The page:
Success at an auction is the only chance to secure support, but developers preferred to bunker permitted projects rather than pitch them in the last auction, resulting in the capacity volume being undersubscribed.
Meanwhile, project permitting has also slowed dramatically, leaving the country facing missed targets and high prices.
Only 604MW of onshore wind was bid into the May 2018 auction, 66MW under the maximum volume of 670MW even though a pool of 1,384MW of projects permitted since the beginning of 2017 could have participated.
As project permitting slows, reducing the number of sites qualified to take part in future auction, developers with sites able to bid are watching prices increase.
The average winning bid in May 2018 at €57.30/MWh was 21% higher than the February 2018 results of €47.30/MWh.
Uncertainty also lies in the federal government‘s promised, but not yet implemented, additional 4GW of capacity by 2020.
In 2014-2016, roughly 100-120 permits for wind turbine units totalling 300-330MW were granted per month in Germany — ignoring the permitting rush towards the end of 2016 to capture feed-in tariff support for projects implemented before end-2018.
But in 2017 and early 2018, the permitting rate plummeted to just 30-40 turbines or roughly 110MW per month, according to onshore wind agency Fachagentur Windenergie an Land.
Clearly, if the permitting continues unhurried, the 1,320MW of annual new permits fails to keep pace with German onshore auctions set for 2.8GW in each of 2018 and 2019, and 2.9GW per year from 2020.
With bigger auction volumes, the chances of winning support should be higher. But if project permitting stays at the current low level, project liquidity at auction would also be low, forcing prices higher.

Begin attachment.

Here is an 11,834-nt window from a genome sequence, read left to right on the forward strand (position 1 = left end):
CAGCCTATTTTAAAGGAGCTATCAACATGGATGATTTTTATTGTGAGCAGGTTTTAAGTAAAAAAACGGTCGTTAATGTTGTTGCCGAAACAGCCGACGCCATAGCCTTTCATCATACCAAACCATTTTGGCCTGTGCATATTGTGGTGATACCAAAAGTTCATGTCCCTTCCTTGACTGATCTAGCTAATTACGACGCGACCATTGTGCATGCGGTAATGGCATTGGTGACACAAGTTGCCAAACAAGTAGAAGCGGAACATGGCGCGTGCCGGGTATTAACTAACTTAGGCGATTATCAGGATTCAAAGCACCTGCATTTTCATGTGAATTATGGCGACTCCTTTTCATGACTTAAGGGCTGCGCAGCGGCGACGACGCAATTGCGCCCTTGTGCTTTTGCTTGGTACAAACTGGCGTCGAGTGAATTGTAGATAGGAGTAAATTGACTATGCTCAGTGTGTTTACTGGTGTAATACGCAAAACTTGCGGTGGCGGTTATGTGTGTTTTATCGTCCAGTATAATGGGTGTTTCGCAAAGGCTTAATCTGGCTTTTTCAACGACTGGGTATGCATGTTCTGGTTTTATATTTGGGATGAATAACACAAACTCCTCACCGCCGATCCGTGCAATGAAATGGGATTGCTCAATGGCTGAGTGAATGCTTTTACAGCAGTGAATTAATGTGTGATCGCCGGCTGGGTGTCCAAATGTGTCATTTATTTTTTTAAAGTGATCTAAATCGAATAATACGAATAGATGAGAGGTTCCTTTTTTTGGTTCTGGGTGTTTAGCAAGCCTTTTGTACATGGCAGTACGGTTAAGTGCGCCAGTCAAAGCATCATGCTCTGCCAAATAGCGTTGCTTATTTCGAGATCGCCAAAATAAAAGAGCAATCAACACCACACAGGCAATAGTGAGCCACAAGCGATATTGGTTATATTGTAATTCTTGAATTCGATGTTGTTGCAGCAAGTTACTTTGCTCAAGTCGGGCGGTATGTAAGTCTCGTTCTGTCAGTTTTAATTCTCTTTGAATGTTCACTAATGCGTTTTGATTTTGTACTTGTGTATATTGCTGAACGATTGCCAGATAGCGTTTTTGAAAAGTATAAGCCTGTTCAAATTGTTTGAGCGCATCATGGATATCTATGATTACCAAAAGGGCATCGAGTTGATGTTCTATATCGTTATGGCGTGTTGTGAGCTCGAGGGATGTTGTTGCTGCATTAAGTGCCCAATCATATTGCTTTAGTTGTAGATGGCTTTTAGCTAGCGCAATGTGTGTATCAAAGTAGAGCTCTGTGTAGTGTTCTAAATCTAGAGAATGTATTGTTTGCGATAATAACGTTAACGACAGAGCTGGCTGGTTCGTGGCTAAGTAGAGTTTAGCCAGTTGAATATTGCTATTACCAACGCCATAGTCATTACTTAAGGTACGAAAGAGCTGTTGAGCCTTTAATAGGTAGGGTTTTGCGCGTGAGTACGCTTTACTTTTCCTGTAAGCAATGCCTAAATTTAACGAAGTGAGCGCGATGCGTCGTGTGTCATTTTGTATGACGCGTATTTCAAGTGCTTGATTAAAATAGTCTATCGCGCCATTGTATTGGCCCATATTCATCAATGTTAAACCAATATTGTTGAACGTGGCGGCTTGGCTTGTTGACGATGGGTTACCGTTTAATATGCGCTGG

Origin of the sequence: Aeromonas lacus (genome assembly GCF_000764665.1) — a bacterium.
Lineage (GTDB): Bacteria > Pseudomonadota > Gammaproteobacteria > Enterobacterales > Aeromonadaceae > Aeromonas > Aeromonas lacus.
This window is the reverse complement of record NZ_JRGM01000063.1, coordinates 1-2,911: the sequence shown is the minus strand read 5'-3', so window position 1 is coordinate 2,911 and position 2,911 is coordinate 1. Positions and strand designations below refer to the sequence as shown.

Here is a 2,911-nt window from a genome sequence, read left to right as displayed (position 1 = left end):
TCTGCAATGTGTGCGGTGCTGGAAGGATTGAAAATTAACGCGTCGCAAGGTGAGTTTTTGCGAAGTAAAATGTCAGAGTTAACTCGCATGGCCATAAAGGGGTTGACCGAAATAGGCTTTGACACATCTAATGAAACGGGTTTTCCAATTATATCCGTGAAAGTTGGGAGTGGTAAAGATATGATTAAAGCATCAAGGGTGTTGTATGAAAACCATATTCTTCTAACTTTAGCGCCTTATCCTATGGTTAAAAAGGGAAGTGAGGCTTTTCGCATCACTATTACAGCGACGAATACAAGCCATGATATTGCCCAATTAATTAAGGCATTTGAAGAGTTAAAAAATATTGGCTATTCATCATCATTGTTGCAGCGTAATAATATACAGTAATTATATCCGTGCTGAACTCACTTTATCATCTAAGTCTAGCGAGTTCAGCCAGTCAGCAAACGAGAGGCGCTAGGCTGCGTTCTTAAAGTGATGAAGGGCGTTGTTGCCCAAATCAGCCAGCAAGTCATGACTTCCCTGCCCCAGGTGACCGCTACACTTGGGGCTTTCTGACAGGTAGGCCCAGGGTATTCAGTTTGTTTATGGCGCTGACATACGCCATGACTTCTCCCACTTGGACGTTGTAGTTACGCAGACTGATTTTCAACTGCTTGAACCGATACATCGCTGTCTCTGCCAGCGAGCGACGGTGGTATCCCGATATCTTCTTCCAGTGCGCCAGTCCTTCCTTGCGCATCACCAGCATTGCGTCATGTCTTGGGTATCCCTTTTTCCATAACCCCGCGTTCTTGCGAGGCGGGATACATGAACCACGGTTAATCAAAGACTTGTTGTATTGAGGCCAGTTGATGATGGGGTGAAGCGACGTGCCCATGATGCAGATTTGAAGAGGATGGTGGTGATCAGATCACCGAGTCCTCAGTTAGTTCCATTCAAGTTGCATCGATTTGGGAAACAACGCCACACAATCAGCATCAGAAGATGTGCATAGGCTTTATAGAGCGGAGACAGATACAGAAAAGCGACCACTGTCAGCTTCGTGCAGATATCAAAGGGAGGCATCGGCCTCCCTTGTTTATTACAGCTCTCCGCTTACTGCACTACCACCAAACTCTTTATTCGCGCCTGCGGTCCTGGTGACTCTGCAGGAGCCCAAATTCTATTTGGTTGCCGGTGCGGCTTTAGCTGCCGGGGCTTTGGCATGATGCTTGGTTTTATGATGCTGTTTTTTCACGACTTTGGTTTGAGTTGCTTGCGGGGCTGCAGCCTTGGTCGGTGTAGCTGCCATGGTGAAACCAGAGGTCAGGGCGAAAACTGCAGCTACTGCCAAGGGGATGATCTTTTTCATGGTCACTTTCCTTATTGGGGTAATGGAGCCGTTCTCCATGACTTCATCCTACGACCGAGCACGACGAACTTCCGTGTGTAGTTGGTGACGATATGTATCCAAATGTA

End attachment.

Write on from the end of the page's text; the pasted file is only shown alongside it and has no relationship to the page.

"Regional planning for new projects has slowed sharply. This combined with wildlife conservation, and other issues, is blocking 2.5GW of projects for Enercon turbines," said Hans-Dieter Kettwig, Enercon managing director at its annual presentation in April 2018.
"Regional planning is far behind what we need to meet renewables targets," stressed Simone Peter, president of the German renewables association Bundesverband Erneuerbare Energien.
Problem hotspots are the states of Bavaria, North Rhine Westfalia and Schleswig-Holstein.
Bavaria's government decided in November 2014 to require a minimum distance between turbine and nearest dwellings of ten times the turbine height. This has decimated planning in the southern German state.
The North Rhine Westfalia government, keen to protect major lignite-fired power generation activities in the state, used "public acceptance for wind energy" grounds to pass a non-binding wind energy "enactment" in May 2018 setting a 1.5 kilometre minimum distance between turbine and nearest dwellings.
If the 1.5 kilometre "enactment" is taken on by communal and regional planning authorities, around 95% of land suitable for wind developments is eliminated, according to renewables association Landesverband Erneuerbare Energien NRW.
In windy northern Schleswig-Holstein, the moratorium on wind turbine permits — set up in June 2015 after a court ruling that regional planning was flawed — continues until 30 September 2018 when the new regional planning process should be finalised.